Working with AJAX, CSRF & CORS

"Take a close look at possible CSRF / XSRF vulnerabilities on your own websites. They're the worst kind of vulnerability — very easy to exploit by attackers, yet not so intuitively easy to understand for software developers, at least until you've been bitten by one."

Jeff Atwood

Javascript clients

If you’re building a JavaScript client to interface with your Web API, you'll need to consider if the client can use the same authentication policy that is used by the rest of the website, and also determine if you need to use CSRF tokens or CORS headers.

AJAX requests that are made within the same context as the API they are interacting with will typically use SessionAuthentication. This ensures that once a user has logged in, any AJAX requests made can be authenticated using the same session-based authentication that is used for the rest of the website.

AJAX requests that are made on a different site from the API they are communicating with will typically need to use a non-session-based authentication scheme, such as TokenAuthentication.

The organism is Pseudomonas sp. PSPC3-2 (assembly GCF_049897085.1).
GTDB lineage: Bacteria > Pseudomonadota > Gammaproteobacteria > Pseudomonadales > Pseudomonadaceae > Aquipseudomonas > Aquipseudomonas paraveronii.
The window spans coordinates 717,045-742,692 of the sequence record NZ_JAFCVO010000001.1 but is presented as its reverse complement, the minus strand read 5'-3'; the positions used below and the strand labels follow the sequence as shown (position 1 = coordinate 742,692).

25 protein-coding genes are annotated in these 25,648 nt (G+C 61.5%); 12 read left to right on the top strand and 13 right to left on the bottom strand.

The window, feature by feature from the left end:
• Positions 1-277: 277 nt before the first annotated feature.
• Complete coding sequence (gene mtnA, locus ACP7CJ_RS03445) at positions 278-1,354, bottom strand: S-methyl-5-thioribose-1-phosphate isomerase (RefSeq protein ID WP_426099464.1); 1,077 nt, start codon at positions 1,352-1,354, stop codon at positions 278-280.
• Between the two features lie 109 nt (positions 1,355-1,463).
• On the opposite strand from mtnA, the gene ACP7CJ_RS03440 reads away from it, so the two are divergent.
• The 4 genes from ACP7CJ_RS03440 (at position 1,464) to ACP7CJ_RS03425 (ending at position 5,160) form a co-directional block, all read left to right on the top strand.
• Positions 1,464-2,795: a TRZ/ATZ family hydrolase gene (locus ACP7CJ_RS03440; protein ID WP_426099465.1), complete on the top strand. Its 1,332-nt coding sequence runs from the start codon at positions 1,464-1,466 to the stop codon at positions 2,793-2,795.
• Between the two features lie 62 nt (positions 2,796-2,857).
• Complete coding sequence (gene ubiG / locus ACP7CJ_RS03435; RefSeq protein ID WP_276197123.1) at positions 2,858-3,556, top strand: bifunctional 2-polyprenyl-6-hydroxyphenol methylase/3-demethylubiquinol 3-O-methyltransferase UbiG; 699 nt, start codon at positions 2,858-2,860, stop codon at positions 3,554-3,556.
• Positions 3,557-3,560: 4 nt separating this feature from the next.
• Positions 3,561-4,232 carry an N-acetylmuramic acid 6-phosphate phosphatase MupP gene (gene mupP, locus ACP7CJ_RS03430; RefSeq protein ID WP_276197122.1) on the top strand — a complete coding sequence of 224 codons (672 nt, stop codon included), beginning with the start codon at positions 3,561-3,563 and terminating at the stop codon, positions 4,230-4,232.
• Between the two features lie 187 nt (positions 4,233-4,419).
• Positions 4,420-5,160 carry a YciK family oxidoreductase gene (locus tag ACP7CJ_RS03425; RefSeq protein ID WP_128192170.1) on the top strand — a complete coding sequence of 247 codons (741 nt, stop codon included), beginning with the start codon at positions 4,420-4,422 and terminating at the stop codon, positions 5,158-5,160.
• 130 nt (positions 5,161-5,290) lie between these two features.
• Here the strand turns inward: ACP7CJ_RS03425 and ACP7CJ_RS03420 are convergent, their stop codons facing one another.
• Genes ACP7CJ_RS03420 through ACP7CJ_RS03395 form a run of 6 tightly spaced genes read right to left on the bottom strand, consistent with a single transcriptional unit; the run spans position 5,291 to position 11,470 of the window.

CSRF protection

Cross Site Request Forgery protection is a mechanism of guarding against a particular type of attack, which can occur when a user has not logged out of a web site, and continues to have a valid session. In this circumstance a malicious site may be able to perform actions against the target site, within the context of the logged-in session.

To guard against these type of attacks, you need to do two things:

  1. Ensure that the 'safe' HTTP operations, such as GET, HEAD and OPTIONS cannot be used to alter any server-side state.
  2. Ensure that any 'unsafe' HTTP operations, such as POST, PUT, PATCH and DELETE, always require a valid CSRF token.

If you're using SessionAuthentication you'll need to include valid CSRF tokens for any POST, PUT, PATCH or DELETE operations.

In order to make AJAX requests, you need to include CSRF token in the HTTP header, as described in the Django documentation.


Cross-Origin Resource Sharing is a mechanism for allowing clients to interact with APIs that are hosted on a different domain. CORS works by requiring the server to include a specific set of headers that allow a browser to determine if and when cross-domain requests should be allowed.

The best way to deal with CORS in REST framework is to add the required response headers in middleware. This ensures that CORS is supported transparently, without having to change any behavior in your views.

Otto Yiu maintains the django-cors-headers package, which is known to work correctly with REST framework APIs.